I have seen this effect on many production servers but never quite believed it. There is much more RAM than cube size, yet SSAS is continually losing data from cache and asking for physical IO. Actually, SSAS relies on the Windows File Cache to reduce much of its IO. However, the Windows File Cache does not cache the entire cube either.
To demonstrate this effect, I have set up a 36GB server, dedicated to SSAS, and set up an 11GB MOLAP cube. Then, over a period of 19 hours, I have client tasks querying the cube in a semi random fashion. The MOLAP cube was not updated over the period. Over the 19 hours, if SSAS or Windows File Cache were effective, there wouldn't be much more than 11GB of read IO on the SSAS data drive over the 19 hours. However, the system reached an equilibrium, where it was requesting over 20MB of read IO/second. If you add this up, the system read 1.3 terabytes of data from the 11GB cube (20MB*60*60*19). Obviously, the system was not effectively caching the cube. This is very different from SQL Server, which would quite happily keep an 11GB database in memory, effectively eliminating further read IO.
My server was running Windows 2008, SQL Server 2008 R2 with default configuration settings. The SSAS database was located on the d: drive. Nothing else is located on the d: drive
Here is a Perfmon chart with some of the key counters during my test.
SSAS (msmdsrv.exe) did not use more than 12GB of memory during the test, which is well below the LowMemoryLimit 65% (which is about 23GB).
During the 19 hours, SSAS requested, on average, 102MB/second of read IO. The Windows File Cache was able to satisfy about 80% of these read requests, so the physical disk bytes/second was only 20MB/second.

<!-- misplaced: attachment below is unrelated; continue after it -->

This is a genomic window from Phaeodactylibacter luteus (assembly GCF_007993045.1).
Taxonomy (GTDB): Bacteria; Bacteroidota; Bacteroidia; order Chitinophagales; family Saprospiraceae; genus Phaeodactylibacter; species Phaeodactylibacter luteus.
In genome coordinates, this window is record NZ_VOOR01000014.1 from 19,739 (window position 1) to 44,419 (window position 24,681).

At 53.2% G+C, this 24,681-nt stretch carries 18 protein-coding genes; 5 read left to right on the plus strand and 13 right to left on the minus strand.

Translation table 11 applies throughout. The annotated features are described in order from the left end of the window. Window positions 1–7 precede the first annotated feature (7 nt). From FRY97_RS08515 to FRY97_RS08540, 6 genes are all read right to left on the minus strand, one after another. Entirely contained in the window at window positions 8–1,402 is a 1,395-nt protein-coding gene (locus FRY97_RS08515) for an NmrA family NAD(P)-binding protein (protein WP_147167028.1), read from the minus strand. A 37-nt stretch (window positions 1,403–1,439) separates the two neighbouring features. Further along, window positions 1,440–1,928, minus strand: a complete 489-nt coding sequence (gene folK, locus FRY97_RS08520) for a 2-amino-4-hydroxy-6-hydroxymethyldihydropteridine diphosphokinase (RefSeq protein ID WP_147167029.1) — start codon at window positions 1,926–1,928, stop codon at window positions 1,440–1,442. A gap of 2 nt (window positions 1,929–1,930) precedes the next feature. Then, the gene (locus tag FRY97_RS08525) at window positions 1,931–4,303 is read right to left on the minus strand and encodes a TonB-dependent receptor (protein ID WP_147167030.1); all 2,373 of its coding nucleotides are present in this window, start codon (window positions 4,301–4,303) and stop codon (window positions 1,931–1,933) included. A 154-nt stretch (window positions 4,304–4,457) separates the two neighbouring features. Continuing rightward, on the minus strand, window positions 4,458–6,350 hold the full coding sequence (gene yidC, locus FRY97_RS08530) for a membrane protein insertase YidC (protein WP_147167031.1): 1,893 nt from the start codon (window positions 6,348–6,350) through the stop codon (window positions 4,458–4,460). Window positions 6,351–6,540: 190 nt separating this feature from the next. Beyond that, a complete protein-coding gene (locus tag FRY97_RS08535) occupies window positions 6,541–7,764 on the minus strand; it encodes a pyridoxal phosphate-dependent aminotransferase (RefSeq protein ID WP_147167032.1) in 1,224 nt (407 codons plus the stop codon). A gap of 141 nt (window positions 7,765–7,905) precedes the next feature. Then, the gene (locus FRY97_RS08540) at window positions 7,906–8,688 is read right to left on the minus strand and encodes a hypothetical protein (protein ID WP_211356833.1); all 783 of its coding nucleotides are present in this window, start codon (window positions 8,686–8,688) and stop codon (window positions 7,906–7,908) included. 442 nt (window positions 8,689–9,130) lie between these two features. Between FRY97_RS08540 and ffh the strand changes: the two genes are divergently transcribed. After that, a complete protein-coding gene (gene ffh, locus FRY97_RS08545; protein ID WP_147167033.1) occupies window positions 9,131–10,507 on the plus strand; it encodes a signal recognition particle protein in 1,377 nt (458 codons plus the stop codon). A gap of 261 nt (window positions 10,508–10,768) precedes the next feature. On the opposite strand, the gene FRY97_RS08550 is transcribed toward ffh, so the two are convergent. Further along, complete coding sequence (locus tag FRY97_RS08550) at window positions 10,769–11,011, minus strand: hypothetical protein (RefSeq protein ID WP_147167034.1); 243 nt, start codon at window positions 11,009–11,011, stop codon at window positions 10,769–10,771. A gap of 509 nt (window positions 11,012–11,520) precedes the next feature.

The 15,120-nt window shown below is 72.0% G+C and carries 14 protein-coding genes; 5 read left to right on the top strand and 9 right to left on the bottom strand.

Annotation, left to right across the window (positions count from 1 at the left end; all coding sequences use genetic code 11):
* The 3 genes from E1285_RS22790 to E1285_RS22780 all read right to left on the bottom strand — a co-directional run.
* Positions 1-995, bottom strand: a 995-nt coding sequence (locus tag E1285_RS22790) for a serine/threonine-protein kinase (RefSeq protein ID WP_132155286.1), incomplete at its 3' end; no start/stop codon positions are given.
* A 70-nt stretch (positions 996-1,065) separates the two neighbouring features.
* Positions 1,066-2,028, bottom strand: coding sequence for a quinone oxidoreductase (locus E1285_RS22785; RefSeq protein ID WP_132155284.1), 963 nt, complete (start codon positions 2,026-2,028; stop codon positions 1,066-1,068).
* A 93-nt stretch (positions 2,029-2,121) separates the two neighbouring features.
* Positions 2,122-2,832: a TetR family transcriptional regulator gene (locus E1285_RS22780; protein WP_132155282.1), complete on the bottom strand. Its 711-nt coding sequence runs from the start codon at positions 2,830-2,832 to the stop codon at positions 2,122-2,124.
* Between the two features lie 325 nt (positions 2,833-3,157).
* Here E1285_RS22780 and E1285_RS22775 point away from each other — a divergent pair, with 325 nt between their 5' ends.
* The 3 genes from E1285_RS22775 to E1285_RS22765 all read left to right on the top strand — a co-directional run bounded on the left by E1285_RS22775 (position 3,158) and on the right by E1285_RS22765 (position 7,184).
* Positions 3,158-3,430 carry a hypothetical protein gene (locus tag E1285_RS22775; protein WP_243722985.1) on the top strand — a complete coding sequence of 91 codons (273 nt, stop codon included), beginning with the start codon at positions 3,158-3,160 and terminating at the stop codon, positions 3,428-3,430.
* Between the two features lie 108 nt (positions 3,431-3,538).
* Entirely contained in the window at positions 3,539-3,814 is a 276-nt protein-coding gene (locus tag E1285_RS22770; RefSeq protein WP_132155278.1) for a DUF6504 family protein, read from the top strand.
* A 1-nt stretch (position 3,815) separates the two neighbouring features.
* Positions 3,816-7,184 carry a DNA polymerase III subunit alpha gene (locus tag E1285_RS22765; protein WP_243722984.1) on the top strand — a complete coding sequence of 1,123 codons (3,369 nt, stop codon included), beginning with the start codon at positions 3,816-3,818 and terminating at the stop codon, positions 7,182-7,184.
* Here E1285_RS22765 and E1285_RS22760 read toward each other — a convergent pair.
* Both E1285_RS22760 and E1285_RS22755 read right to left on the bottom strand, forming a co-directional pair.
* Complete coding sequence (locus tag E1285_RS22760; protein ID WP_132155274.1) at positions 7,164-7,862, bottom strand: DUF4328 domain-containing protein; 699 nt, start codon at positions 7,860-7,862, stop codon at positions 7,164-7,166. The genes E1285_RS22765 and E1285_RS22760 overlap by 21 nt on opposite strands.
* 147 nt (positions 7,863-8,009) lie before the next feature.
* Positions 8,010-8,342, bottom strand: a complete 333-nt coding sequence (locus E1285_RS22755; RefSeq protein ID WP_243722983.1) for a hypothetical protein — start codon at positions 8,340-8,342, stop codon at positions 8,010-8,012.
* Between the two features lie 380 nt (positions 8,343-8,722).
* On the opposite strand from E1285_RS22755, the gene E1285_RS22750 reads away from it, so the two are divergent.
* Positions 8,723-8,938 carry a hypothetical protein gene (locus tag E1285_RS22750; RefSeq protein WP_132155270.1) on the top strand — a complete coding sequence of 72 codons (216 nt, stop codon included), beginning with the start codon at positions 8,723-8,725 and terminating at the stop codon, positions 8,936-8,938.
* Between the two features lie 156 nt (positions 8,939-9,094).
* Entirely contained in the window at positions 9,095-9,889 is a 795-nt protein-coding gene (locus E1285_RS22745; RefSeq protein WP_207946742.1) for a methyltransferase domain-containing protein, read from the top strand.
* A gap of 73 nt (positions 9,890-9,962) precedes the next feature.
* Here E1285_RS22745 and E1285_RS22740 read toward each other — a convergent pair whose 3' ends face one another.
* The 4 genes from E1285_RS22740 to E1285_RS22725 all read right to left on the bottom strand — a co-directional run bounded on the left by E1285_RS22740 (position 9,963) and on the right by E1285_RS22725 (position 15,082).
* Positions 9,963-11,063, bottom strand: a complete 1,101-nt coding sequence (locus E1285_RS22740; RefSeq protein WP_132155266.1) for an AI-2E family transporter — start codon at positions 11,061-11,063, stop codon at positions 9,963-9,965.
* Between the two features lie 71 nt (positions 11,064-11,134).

The Perfmon chart above shows some of the key counters. Notice
- The Process (msmdsrv) Bytes/second y axis scale is in MB, often going off scale at 100MB/sec. These are not necessarily physical IO, as the Windows cache will satisfy many.
- The PhysicalDisk Bytes/second is averaging 20.1MB/second for the 19 hours
- The Windows Cache Bytes is sitting between 0.6GB and 1.1 GB.
- The red line (Cache Copy Reads/sec) is the IO requested of the cache. These are IO that the Windows cache has managed to satisfy by finding the page in its cache.
- See how the Cache Copy Reads/sec is satisfying IO requested of the msmdsrv process, reducing the PhysicalDisk Bytes/sec. Not so easy to see, as the reads are reads/sec, while the PhysicalDisk and Process are in bytes/sec, but you can see it.
However, you can clearly see that SSAS (or the system) is performing much more IO than would be necessary if the entire 11GB cube was cached in memory.
There are a couple of takeaways from this exercise
- Be thankful that we have a Windows Cache, and consider configuring it for SSAS.
- Try and put SSAS databases on very fast (ideally solid state disks) storage devices. If you can't avoid the IO, at least make it fast.
- Partition large cubes. This helps reduce logical IO requests and to the extent it bunches the popular data together it will probably help the Windows Cache hold the hot data more effectively.
- Hopefully, in a future version, either SSAS or the Windows File Cache will cache more of the cube.